And then it was inside the tower! Sara gave an involuntary gasp as sparks fountained from every connection of the metal cables. Jonthan stepped back from the lever with a curse. Lightning seemed to flicker across the array of bottles, and little arcs played around their mouths where the wires connected with them. She saw the poor bear shrinking away in its cage as far as its chains would allow it.
Izak laughed, a deep booming laugh of satisfaction. “All right, boy, throw the lever back, quick now. And lower the spike before we’re hit again. We’ve done it.”
The old man paced along the array of bottles, careful not to touch them, smiling and stroking his short grey beard.
“Very good, very good. But if we are to please the King, we must take the next step. Girl! Are you done with that bench? Is it dry? Completely dry?” Sara nodded, but Izak still came over and examined the bench carefully as though still expecting it to be filthy. Her master was like that, she knew. Everything he dealt with had to be clean beyond any reasonable standard.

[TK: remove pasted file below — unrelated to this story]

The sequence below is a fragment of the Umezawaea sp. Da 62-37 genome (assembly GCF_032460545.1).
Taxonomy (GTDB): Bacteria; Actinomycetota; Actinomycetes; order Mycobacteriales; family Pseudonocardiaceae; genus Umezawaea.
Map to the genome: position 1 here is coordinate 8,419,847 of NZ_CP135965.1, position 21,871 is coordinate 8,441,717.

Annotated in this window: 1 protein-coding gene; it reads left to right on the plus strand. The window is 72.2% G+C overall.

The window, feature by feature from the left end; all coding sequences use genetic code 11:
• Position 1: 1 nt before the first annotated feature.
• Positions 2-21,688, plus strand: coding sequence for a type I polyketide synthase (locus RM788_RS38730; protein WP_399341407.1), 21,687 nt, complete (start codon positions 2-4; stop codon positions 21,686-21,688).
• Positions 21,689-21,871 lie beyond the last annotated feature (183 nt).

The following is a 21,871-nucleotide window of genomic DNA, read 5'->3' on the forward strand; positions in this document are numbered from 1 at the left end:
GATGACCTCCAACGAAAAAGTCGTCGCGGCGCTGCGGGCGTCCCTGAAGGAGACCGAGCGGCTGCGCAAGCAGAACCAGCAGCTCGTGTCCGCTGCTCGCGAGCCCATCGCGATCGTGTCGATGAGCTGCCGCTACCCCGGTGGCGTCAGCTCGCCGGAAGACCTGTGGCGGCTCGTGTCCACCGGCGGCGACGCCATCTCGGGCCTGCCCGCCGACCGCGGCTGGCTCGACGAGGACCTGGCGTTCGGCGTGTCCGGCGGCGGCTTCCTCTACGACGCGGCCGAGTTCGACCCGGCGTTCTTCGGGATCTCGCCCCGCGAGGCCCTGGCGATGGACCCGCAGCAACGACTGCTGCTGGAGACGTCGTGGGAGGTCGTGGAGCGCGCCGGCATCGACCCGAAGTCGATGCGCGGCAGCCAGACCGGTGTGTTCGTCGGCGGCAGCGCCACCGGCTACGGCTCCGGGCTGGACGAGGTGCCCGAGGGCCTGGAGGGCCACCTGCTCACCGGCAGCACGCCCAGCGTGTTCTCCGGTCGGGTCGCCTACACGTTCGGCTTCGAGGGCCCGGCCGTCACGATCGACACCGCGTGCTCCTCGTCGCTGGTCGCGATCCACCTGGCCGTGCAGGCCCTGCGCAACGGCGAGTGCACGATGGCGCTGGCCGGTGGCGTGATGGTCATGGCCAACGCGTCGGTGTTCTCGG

Satisfied, the master donned thick leather gloves and went to the array of bottles. Each metal-clad bottle was about three handspans across, and twice as tall. Izak carefully unhooked one of them from the wires and brought it across to the bench.
“Now, you!” Izak said, looking across at Jonthan, who was still glowering. Much good it did him, Sara thought, as she picked up her pail and mop so as to look busy. “Bring the weapon and its pack. Set it down here.”
Jonthan brought out from a cupboard a leather harness and a long metal pole, about the length of a long sword. He put it down on the bench and the master, despite his thick gloves, deftly strapped the bottle into the harness. “Now,” he said to his apprentice, “turn your back.”
Jonthan muttered something in a resentful tone, but nevertheless turned and allowed Izak to fasten the bottle in its harness to his back. He took the long pole in his hand. “Not like that, you fool,” said Izak. “Put on this glove first.” Once Jonthan had on the glove, the older man connected a wire from the mouth of the bottle to the end of the pole.
“Now for the bear!” Izak strode over to the cage. “By my calculations, the trapped lightning will easily be enough to kill it. What a weapon this will make for the King! How terrified his enemies will be when he and his knights wield it!” He reached up to unlock the bolt on the cage.
Sara could see Jonthan tremble with fright. “No, master! Pray you leave the beast in its cage… just in case. Perhaps the weapon will not work!”